In 2011, the Department of Transportation asked for comments on how large service animal relief areas in airports should be, what surface materials would be optimal, the maximum distance service animal users should be expected to have to go to get a dog to a relief area, and what sort of maintenance of the areas should be required.  Commenters who were service animal users and disability organizations favored non-cement surfaces and suggested that outdoors relief areas should have overhangs.  As to where relief areas should be located, most such commenters said there should be “at least one relief area in each airport terminal.”  Some suggested that there should be one service animal relief area for every 15 gates or at every quarter of a mile throughout an airport.

As to whether relief areas had to be available in sterile areas of the airport—i.e., after passengers with service animals had gone through security checkpoints—the Department states the following:

“There is overwhelming support by individual commenters and disability organizations that at least one relief area should be located in the sterile area of each airport terminal.  Airports and airport associations, however, advocate that the rule not specifically mandate that service animal relief areas be located in the sterile area of an airport.”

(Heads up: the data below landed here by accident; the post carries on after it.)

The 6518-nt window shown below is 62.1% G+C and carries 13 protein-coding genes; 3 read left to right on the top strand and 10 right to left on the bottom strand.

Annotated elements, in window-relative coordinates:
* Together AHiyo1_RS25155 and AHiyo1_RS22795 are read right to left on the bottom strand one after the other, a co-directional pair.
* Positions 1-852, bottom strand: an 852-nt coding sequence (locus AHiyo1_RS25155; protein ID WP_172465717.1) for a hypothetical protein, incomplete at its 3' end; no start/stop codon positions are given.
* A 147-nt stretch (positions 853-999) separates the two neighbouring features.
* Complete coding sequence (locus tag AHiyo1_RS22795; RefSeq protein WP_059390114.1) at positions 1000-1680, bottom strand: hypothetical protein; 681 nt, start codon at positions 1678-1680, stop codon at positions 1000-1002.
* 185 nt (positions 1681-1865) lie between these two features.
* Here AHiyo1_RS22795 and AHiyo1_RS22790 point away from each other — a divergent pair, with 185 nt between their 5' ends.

The Department notes that some passengers with service animals had commented that “they were often forced to create itineraries with longer layover times because of the amount of time it takes for passengers with a disability to locate service animal relief areas and the amount of time it takes to exit the sterile area, relieve a service animal, and pass through security again.”

In general, commenters representing airports and airport organizations wanted the rules to be unspecific as to such details and generally follow the relief-area rules that apply to airlines in 14 CFR 382.51(a)(5), which state only that:

“In cooperation with the airport operator and in consultation with local service animal training organization(s), you must provide animal relief areas for service animals that accompany passengers departing, connecting, or arriving at an airport on your flights.”